Tuesday, November 21, 2006

Beauty in the beast

Each fall, the Turkey Vultures return. Often roosting in roadside evergreens, they may be drawn there by area's wealth of carcasses of deer, squirrel, possum, and other creatures fallen victim to the car.

Some also get a seasonal treat. At least one family places the family turkey, picked clean after Thanksgiving dinner, in the back yard each year. Like clockwork, the vultures appear to pick it even cleaner.

In the air, few birds can match the vulture’s beauty. They glide for miles on outstretched, six-foot wings that rarely flap soaring, angling, dipping, and rocking, all as effortlessly as a goldfish in a pool. Sliding over the treetops as they approach their roost, they are like so many 747s arriving at an airport.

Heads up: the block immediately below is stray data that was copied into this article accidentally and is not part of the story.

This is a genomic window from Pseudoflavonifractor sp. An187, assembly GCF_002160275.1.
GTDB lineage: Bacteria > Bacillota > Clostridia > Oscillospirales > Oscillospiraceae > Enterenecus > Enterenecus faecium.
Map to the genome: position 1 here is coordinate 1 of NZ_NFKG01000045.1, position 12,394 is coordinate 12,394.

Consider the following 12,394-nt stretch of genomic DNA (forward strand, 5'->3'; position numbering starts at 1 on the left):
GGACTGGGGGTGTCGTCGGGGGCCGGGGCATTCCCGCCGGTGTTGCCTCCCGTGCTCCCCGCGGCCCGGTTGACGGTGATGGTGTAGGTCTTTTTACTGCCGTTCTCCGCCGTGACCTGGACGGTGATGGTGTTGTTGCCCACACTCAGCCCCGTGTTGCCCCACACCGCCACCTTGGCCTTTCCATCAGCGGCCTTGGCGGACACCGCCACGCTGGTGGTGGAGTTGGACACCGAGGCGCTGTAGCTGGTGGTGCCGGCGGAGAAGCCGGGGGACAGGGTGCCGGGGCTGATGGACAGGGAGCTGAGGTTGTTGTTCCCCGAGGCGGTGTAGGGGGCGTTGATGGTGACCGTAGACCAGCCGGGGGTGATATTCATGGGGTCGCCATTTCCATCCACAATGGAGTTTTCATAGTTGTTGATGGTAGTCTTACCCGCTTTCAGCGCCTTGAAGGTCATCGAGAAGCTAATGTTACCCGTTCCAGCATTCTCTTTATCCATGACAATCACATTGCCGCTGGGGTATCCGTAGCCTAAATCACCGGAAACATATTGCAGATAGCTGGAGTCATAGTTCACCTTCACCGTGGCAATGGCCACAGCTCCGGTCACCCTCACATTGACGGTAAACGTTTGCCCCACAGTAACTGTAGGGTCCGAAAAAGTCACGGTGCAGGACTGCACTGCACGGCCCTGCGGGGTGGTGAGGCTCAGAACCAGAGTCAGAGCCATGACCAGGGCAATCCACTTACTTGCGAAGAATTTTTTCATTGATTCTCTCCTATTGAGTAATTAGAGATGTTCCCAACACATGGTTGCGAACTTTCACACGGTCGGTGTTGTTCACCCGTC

Close-up and on the ground, however, the vulture looks like a character from a horror movie. With the black body of a fat undertaker, the huge bird bears a featherless, big-beaked, red-fleshed head – all the better to dip into the corpses with.

Sometimes beauty is not only in the eye, but in the distance of the beholder.

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